Fans of golden age anime and Adult Swim rejoice! You now can have a complete set of the legendary series, “Gigantor.”
Well, the American version anyway.
For those who don’t understand what in the world is going on, a brief history.
Anime, aka animation made in Japan, was first brought to the U.S. courtesy of the show “Astro Boy.” The American who brought the show over here was one Fred Ladd, who openly admits one of the reasons he did it was he paid about “three bowls of rice” per episode. At the time, Ladd worked for a subsidiary of the National Broadcasting Company, NBC Enterprises.
Encouraged by the immediate success of “Astro Boy,” Ladd formed a production company called Delphi with the late Al Singer. They set up a distribution deal with the company Trans-Lux and then went about hunting up a new property. It didn’t take them long.
Originally called “Tetsujin 28-go,” “Gigantor” was created by another giant of Japanese comics, Mitsutero Yokayama. Seeing his competition, Osamu Tezuka, truly cashing in with Astro Boy, Yokayama signed up with an international Asian ad agency, Dentsu, to create an animated series based on his comic. In his world, the giant robot was actually a secret weapon created during World War II to literally stomp the American Navy into the briny deep. The giant robot was never deployed, and years later is discovered by the son of its creator. With WWII over, the boy decides to use his discovery for world peace.
In his translation, Ladd vigorously scrubbed any world war references out of the series. Because the animation of the first 26 episodes was considered too crude by Dentsu, he started the series with episode #27. He only ran 52 episodes of the series due to syndication standards. The young boy became Jimmy Sparks. He aided and abetted by the scientist Bob Brilliant and the klutzy Inspector Blooper and secret agent Dick Strong. The show was then initially picked up by New York City’s WPIX-TV (Channel 11) in 1966.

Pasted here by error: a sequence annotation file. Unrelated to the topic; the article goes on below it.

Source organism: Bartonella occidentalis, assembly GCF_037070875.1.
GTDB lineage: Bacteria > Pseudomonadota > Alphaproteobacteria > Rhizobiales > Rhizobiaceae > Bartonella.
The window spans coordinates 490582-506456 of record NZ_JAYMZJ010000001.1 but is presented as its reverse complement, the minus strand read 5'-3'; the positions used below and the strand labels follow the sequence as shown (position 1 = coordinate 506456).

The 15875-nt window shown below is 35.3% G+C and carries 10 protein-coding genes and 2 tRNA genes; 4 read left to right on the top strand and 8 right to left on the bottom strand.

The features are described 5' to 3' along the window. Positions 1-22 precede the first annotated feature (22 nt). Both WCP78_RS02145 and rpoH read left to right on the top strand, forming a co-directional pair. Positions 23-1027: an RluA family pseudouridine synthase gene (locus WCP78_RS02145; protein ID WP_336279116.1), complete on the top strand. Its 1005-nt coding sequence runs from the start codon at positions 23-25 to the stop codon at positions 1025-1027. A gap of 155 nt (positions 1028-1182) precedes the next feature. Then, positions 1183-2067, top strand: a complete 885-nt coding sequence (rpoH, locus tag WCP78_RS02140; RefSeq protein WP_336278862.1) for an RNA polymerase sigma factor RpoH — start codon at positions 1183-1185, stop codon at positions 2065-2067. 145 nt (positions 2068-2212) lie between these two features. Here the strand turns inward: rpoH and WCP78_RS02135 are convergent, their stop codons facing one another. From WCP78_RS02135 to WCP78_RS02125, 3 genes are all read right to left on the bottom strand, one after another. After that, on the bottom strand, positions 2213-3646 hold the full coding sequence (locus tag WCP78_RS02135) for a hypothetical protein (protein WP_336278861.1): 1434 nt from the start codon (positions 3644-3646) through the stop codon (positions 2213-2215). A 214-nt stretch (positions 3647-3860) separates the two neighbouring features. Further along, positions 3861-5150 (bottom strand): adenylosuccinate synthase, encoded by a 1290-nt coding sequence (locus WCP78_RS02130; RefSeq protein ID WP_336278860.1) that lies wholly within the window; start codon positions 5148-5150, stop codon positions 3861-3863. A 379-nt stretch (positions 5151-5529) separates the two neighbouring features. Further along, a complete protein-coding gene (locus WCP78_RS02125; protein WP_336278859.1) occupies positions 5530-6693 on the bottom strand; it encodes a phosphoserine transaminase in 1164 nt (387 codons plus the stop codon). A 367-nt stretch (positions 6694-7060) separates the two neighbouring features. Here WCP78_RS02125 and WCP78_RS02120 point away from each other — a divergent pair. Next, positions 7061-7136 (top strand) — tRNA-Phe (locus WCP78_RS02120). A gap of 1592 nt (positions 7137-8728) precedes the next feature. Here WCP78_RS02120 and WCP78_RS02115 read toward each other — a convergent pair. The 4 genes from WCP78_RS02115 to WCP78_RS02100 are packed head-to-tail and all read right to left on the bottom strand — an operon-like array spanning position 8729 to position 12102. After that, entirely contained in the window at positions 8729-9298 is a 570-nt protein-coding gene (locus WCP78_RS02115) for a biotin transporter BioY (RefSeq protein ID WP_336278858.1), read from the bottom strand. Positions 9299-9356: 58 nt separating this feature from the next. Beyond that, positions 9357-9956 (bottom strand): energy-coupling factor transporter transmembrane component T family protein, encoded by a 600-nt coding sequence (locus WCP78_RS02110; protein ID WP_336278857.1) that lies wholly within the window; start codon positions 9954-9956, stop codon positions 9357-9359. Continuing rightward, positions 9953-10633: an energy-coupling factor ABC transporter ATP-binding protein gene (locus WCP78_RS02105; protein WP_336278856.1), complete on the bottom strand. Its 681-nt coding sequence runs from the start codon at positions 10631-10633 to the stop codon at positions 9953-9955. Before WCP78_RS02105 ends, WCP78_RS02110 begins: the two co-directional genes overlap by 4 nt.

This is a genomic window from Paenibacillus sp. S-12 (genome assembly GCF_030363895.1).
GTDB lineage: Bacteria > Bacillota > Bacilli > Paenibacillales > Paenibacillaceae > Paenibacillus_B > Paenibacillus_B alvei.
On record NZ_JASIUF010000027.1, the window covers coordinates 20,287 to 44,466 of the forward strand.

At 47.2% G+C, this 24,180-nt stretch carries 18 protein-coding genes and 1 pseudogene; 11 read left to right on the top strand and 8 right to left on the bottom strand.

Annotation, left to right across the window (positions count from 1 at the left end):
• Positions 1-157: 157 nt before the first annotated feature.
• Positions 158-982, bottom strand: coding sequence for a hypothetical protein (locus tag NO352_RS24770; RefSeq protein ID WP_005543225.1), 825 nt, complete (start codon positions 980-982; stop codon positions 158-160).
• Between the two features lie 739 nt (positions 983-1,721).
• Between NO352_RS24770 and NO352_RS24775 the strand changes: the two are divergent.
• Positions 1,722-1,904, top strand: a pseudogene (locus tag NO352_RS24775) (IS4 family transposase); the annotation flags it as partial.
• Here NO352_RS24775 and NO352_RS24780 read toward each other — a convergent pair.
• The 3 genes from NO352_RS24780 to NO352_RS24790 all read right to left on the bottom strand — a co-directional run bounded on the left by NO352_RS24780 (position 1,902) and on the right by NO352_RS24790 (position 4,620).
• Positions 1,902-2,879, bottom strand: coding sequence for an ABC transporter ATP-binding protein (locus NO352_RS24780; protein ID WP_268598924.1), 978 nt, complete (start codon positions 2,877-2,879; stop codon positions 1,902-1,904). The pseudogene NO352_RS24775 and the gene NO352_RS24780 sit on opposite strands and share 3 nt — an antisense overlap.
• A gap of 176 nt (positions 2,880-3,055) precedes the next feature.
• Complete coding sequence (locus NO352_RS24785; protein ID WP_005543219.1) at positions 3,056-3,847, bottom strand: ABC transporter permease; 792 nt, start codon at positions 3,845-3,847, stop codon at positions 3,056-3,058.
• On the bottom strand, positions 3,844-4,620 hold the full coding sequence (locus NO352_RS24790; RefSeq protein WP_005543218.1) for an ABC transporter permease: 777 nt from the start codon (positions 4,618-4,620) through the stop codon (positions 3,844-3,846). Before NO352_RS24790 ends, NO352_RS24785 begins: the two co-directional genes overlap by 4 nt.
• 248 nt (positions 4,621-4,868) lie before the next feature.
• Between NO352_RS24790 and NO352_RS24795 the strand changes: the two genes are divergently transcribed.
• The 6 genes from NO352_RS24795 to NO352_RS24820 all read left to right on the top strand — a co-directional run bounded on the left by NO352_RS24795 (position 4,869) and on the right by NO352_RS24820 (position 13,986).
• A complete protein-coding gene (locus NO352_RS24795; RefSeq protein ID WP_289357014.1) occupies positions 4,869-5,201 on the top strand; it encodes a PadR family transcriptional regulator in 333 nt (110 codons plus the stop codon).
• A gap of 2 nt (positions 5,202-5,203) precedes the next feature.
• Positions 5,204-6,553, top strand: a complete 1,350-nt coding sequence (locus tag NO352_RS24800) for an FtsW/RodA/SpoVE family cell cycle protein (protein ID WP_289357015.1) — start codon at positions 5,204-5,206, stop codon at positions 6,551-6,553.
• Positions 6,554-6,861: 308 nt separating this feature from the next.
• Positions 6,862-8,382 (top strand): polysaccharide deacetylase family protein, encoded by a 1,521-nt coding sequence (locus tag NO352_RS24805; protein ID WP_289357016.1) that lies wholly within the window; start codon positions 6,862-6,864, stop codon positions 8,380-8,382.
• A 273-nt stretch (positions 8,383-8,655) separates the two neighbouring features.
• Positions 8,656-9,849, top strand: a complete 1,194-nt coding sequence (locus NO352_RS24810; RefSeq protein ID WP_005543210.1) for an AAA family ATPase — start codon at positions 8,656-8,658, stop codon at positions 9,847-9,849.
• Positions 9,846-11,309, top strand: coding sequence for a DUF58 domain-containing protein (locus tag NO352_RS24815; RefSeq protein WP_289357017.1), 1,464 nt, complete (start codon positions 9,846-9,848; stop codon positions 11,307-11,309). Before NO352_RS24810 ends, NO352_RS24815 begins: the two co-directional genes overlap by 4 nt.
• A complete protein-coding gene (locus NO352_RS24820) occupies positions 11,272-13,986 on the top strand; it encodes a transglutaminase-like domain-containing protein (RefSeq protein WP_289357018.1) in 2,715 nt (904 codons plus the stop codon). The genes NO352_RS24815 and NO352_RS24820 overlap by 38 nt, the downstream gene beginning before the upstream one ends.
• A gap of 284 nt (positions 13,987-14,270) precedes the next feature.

The show was an immediate hit. It even beat out top rated network news shows such as Walter Cronkite and “The Huntley-Brinkley Report.” From there, it didn’t take long before the series became a phenomenon.
Each episode was loaded with some of the greatest puns, such as villains with names like “Dr. Katzmeow.” This in part was due to the scripting of another anime legend, Peter Fernandez, who would soon go on his own with “Speed Racer.”
Every episode also included some kind of spectacular robot/monster/gangsters for the mighty iron giant to pound into the ground. What kid could resist that? Not many, apparently.
Besides, what bigger dream could an elementary or high school-aged boy have than his own giant robot at his beck and call?
With this latest set, you get the last 26 episodes of the series as well as some interesting memories from Ladd. Yes, the interviews were done when the man is well into his 80s, and he tends to repeat himself a bit. Yet the stories he tells can be fairly fascinating, particularly when he recounts interacting with Yokayama.
Otherwise, this is a fine collection to file alongside your other sets of golden age anime. As Adult Swim found out when they then aired it for two years at 5:00 a.m. in the morning, the giant robot still has fans, and is getting new ones all the time. Become one yourself.